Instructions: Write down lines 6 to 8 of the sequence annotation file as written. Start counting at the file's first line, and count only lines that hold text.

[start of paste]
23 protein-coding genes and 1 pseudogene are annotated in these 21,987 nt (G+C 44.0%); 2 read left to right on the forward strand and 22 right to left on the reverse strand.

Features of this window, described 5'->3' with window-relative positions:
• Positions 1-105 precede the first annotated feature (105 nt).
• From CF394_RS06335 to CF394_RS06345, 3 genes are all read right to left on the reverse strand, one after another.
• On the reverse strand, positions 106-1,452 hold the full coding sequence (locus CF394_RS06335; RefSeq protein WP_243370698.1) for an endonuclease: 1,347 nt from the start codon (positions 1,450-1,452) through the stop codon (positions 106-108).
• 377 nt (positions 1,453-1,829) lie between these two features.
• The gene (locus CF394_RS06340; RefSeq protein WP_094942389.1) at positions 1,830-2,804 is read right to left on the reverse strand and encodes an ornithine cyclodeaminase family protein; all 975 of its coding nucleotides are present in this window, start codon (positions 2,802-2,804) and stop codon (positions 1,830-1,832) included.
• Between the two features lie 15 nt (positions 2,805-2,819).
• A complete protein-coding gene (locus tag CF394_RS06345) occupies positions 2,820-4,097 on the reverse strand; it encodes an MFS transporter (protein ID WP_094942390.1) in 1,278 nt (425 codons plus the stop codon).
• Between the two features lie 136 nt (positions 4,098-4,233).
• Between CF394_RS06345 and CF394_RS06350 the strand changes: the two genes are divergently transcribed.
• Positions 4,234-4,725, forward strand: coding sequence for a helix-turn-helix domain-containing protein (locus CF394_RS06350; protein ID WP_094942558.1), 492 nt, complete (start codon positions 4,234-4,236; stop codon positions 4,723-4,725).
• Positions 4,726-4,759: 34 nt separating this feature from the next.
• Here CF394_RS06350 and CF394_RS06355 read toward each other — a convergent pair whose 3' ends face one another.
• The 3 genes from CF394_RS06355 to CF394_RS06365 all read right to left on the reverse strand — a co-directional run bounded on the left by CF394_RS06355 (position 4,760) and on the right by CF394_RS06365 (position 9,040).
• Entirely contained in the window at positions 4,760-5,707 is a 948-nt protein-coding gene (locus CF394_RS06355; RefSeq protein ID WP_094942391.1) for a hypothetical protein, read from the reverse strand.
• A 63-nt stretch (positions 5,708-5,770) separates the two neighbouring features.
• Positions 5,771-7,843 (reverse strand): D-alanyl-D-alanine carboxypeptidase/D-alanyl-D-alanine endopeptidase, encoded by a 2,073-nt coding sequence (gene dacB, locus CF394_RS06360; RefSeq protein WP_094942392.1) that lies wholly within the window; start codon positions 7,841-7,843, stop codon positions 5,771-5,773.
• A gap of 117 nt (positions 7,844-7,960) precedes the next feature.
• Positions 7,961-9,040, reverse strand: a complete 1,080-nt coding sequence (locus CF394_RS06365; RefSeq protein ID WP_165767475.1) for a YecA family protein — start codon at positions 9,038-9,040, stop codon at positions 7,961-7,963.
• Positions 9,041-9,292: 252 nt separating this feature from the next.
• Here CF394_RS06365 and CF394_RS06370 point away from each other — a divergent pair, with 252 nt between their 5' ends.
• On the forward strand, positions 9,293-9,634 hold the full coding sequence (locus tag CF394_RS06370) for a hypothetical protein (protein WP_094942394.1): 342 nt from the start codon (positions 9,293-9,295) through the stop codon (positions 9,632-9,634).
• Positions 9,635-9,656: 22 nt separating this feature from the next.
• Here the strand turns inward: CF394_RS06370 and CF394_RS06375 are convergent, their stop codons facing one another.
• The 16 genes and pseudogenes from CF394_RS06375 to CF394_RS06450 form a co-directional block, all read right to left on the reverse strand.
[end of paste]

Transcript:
• 377 nt (positions 1,453-1,829) lie between these two features.
• The gene (locus CF394_RS06340; RefSeq protein WP_094942389.1) at positions 1,830-2,804 is read right to left on the reverse strand and encodes an ornithine cyclodeaminase family protein; all 975 of its coding nucleotides are present in this window, start codon (positions 2,802-2,804) and stop codon (positions 1,830-1,832) included.
• Between the two features lie 15 nt (positions 2,805-2,819).